Need help to choose a right router

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Oct 16th, 2009
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Any idea and help is appreciated.

Currently I have a 10MB Internet connection (ethenret straight from provider) and am going to upgrade this pipe to 100MB. The hand-off is Ethernet RJ45. While there are many choices, the cost is a concern (who doesn't have this problem these days?). I am not doing any BGP nor going to run any services on the router itself. I read somewhere saying I can even use a L3 switch, which I do have right now behind the existing ISP provided router(that 10MB) pipe. A new router is the preferred way and if L3 switch can be used that's greate too. Pros and Cons?

Thank you all.


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paolo bevilacqua Fri, 10/16/2009 - 02:22
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What is the expected traffic amount ? You can pretty much use any ISR router, sometime seems like there are too many types to chose from.

Joseph W. Doherty Fri, 10/16/2009 - 03:44
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Generally, routers offer features, L3 switches provide speed. So, for instance, for even just one 100 Mbps link, you might want at least a 3845 while a Catalyst 3560-8PC could easily handle the same load.


Yet, for Internet you note you won't run any services but what about NAT? I believe most L3 switches don't offer it but most routers would. What about a FW? Both devices provide basic ACLs but the router can be had with a FW feature set.


PS:

BTW, there are "Metro" L3 switches which offer some addtional features not usually found on most typical LAN switches.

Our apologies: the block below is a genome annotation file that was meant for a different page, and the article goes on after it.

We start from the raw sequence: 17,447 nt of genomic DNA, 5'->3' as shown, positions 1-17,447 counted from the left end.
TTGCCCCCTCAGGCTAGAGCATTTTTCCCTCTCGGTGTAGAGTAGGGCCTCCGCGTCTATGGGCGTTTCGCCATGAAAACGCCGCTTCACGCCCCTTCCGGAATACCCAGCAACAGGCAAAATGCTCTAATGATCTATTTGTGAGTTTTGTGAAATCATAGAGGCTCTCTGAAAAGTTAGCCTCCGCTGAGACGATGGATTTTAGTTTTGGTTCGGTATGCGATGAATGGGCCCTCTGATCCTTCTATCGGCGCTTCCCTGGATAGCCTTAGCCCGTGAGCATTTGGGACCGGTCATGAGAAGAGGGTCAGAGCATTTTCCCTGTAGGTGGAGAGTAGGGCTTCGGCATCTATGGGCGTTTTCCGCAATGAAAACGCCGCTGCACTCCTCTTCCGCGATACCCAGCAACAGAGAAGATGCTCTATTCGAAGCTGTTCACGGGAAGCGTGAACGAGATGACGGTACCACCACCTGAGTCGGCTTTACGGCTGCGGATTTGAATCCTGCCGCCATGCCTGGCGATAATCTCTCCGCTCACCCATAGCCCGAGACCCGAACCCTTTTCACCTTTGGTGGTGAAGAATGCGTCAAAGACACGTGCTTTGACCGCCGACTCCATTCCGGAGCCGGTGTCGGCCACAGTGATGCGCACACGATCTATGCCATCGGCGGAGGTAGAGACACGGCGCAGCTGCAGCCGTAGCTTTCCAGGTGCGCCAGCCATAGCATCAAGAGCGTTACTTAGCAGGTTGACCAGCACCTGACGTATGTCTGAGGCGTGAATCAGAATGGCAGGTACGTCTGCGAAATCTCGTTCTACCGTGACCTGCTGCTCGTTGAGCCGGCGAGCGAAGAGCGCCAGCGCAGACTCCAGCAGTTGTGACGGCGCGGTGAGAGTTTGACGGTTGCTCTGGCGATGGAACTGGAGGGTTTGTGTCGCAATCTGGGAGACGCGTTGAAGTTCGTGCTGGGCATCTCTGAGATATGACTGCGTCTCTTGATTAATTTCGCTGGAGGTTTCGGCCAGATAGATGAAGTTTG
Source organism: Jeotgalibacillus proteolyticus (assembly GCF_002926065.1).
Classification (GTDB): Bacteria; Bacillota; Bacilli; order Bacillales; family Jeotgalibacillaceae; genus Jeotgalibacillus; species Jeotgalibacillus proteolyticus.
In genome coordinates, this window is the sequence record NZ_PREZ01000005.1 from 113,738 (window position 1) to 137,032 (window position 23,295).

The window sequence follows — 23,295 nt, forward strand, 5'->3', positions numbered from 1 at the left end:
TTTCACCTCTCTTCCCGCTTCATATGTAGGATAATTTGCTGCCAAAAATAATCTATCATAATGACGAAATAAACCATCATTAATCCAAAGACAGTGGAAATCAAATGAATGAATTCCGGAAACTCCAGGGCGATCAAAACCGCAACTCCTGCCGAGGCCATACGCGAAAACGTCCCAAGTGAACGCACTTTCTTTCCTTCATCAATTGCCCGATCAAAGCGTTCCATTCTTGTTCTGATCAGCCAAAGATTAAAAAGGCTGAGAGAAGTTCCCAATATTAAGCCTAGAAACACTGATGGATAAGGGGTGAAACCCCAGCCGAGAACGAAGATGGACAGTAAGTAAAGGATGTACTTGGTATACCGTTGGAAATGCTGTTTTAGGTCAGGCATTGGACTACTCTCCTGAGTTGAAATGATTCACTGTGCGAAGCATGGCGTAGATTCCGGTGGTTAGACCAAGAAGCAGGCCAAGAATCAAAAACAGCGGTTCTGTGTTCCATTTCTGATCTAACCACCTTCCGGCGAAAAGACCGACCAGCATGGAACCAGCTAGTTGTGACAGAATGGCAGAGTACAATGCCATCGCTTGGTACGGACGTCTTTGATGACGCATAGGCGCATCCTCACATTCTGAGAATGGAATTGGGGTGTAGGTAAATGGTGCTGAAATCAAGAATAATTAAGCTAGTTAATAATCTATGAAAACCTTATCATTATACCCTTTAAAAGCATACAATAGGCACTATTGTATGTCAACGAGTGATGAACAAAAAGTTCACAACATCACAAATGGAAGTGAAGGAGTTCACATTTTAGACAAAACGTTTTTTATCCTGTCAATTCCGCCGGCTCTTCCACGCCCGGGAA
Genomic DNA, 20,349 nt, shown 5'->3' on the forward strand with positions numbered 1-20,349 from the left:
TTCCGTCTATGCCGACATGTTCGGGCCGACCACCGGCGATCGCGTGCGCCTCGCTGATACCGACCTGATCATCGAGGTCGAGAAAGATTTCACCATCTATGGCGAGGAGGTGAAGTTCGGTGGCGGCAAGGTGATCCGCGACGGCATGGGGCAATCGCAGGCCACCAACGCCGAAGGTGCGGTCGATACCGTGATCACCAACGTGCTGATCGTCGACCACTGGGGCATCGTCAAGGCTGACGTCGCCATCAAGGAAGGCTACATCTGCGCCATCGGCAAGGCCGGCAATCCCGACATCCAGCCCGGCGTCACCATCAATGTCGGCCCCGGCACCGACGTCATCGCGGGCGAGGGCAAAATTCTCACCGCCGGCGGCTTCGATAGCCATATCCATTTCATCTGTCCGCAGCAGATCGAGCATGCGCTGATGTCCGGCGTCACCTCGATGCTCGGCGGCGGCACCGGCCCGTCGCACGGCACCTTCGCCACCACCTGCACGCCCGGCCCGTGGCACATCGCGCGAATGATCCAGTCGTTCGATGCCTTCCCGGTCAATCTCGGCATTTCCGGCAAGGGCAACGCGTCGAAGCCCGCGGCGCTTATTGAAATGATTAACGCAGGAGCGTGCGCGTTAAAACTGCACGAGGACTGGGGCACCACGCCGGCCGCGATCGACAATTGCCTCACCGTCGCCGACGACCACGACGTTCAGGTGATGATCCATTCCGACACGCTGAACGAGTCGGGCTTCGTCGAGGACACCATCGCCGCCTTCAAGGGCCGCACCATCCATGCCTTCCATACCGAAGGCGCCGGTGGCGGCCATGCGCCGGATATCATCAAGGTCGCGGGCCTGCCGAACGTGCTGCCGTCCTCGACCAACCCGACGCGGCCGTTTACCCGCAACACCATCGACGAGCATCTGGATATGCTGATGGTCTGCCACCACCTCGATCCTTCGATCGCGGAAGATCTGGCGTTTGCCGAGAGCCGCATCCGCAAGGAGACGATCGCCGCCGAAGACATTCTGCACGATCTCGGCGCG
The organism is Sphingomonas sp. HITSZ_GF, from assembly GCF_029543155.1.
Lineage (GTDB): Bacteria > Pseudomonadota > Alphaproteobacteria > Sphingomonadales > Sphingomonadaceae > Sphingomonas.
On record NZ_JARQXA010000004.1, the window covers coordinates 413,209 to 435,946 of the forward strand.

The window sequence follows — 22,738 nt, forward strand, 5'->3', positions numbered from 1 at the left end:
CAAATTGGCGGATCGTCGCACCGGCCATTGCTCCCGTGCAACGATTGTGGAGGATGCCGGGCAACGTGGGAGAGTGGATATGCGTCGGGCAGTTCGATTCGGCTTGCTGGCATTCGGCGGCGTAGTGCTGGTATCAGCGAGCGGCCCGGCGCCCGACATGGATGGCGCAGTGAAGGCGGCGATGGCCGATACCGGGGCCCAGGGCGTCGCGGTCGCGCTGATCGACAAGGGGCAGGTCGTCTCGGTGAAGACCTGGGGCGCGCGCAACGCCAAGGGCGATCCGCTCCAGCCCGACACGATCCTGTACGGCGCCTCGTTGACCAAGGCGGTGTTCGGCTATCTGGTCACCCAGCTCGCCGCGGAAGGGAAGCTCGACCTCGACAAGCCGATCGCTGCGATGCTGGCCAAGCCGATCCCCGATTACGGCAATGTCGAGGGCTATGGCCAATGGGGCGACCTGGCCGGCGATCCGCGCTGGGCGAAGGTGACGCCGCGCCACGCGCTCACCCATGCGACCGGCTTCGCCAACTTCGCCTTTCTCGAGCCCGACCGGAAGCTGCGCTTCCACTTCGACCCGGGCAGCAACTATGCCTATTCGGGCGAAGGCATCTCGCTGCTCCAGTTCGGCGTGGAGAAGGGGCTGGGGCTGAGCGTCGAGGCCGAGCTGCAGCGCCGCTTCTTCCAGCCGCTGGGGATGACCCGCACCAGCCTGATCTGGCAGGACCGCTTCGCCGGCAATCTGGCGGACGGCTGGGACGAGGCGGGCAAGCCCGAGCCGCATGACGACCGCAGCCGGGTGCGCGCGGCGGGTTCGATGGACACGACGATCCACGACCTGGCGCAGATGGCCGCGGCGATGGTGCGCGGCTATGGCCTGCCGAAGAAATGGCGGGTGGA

paolo bevilacqua Fri, 10/16/2009 - 03:57
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I do not agree that one necessarily needs a 3845 to terminate a 100 Mbps internet circuit.


One reason, 100 Mbps is just a physical access speed but in reality you might be capped to 50, 30 or even less either by ISP policies, or simply not enough actual traffic.


Also, I would be very wary of using a L3 switch that does not have the full set of features most desired like Firewall, VPN termination, sophisticated NAT, voice, etc.


Anyway, that is one FAQ item and then each one chooses based on budget and his own parameters.


Attached, what cisco says about router performance.

ewong0088 Fri, 10/16/2009 - 04:10
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Thank you.

Actually, the 100MB is the, more or less, guaranteed speed. Less than that, I'll pull out the SLA and yell :)

In terms of L3 switch, I do have 3750G behind the existing router and F/W in between. I was misled from the beginning that a 2811 will work "well" by the ISP. Yes, I did read the performance guide. The bottom line is that I would like to get a router that will server my need but not to pay more for other features I know I am not going to need or use. The ISP suggested (comes clean?) Cisco 7204VXR (400 Processor) or Cisco 7204 VXR/225/FE. I think it's way over kill for what I am going to use the router for.

Thank you all.


paolo bevilacqua Fri, 10/16/2009 - 04:18
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A 7200 is not an overkill if you're going to handle close to 100 mbps bidirectional. That is actually the preferred choice of most corporate users doing "serious" networking.


Note that NPE-225 is seriously obsolete by today, and NPE-400 can be had cheaply. An NPE-G1 would have a much longer technological life.

ewong0088 Fri, 10/16/2009 - 04:26
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Thank you.


Any ballpark number on this one as mentioned? "NPE-400 can be had cheaply"


Glad that I ask the question here.



paolo bevilacqua Fri, 10/16/2009 - 04:33
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Check the popular auction site, there are many reputable dealers competing for business.


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Joseph W. Doherty Fri, 10/16/2009 - 07:22